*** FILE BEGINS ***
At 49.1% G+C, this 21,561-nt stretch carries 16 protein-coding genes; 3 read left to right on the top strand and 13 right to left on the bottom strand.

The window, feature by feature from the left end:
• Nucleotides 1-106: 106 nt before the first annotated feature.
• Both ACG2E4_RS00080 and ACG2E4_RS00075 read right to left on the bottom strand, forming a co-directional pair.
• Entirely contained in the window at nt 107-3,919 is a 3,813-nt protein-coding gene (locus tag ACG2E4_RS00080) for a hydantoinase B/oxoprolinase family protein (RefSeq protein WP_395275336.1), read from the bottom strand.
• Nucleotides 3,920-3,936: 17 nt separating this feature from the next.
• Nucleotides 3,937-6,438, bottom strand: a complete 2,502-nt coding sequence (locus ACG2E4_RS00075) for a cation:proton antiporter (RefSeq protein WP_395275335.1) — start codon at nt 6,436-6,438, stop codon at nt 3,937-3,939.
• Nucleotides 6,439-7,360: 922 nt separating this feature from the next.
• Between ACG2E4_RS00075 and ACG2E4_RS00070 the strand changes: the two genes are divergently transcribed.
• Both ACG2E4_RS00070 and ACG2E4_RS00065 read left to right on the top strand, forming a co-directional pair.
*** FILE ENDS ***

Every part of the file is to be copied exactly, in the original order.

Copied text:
At 49.1% G+C, this 21,561-nt stretch carries 16 protein-coding genes; 3 read left to right on the top strand and 13 right to left on the bottom strand.

The window, feature by feature from the left end:
• Nucleotides 1-106: 106 nt before the first annotated feature.
• Both ACG2E4_RS00080 and ACG2E4_RS00075 read right to left on the bottom strand, forming a co-directional pair.
• Entirely contained in the window at nt 107-3,919 is a 3,813-nt protein-coding gene (locus tag ACG2E4_RS00080) for a hydantoinase B/oxoprolinase family protein (RefSeq protein WP_395275336.1), read from the bottom strand.
• Nucleotides 3,920-3,936: 17 nt separating this feature from the next.
• Nucleotides 3,937-6,438, bottom strand: a complete 2,502-nt coding sequence (locus ACG2E4_RS00075) for a cation:proton antiporter (RefSeq protein WP_395275335.1) — start codon at nt 6,436-6,438, stop codon at nt 3,937-3,939.
• Nucleotides 6,439-7,360: 922 nt separating this feature from the next.
• Between ACG2E4_RS00075 and ACG2E4_RS00070 the strand changes: the two genes are divergently transcribed.
• Both ACG2E4_RS00070 and ACG2E4_RS00065 read left to right on the top strand, forming a co-directional pair.